Following the first phase of the Florida state audit of voting machines used in the FL-13 congressional race, the next phase will involve auditing the internal computer source codes of the voting machines. These computer source codes tell the touch-screen voting machines how to run, and may be able to identify any software problems responsible for what, if anything, went wrong on Nov. 7. Although the source code analysis has not yet started, it is already generating controversy. The controversy stems from the state of Florida's choice of personnel to head the source code review. The Sarasota Herald Tribune reports that the Florida Division of Elections' top choice for heading the review is Florida State University associate computer science professor Alec Yasinsac, an "outspoken Republican who has advocated paperless voting machines in the past." Democrats and voting rights activists charge that Yasinsac is too partisan to conduct an objective investigation.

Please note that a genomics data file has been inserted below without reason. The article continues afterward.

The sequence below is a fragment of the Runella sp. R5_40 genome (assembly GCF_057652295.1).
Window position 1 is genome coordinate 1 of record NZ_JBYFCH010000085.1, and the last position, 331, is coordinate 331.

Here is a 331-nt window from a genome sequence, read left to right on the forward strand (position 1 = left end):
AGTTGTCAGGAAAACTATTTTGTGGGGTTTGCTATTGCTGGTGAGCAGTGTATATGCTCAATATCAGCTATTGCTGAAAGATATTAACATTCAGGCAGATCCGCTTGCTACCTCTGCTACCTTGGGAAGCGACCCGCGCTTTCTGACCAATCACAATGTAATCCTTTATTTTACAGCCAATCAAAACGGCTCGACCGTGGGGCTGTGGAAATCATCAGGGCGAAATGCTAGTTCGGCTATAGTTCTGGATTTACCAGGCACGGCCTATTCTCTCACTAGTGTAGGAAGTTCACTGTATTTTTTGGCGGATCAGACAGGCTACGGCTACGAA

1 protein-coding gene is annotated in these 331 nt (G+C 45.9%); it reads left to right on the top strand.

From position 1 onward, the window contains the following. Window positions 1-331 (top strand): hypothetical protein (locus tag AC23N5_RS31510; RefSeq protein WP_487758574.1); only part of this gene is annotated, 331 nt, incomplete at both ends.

Regardless of who is chosen to oversee the source code review, this next phase of the state audit will be highly technical and time consuming. The purpose of the source code review is to determine if the machines were programmed in a way that altered what voters saw on the touch-screen or how their votes were recorded. This week, state elections officials will begin to look at the machines' software to make sure it exactly matches the software that the manufacturer, Electronic Systems and Software, certified with the state Division of Elections. It is difficult to determine what this process will entail, since ES&S has stated that their source code process is a trade secret and copyrighted. Following the source code match, state auditors will then examine the machines' memory files. These files contain memory cards that record votes and events, such as when a ballot is cast. State officials expect expect that the source code review will be one of the most time-consuming aspects of the audit, but expect "nothing" to be revealed from it.
The source code review will take place in Tallahassee, but the start date is unclear. In the meantime, state elections officials plan to review the results of the "mock election" conducted last week. Over 120 hours of video recordings were taken during two simulated elections held last week to test for possible voting machine malfunction. Though preliminary results of the "mock election" tests found no sign of computer malfunction, this may not be an indication of a flawless election. The results of the internal software review may reveal systems discrepancies that were previously undetectable.
Reported by Debra Milberg, Moritz Class of 2008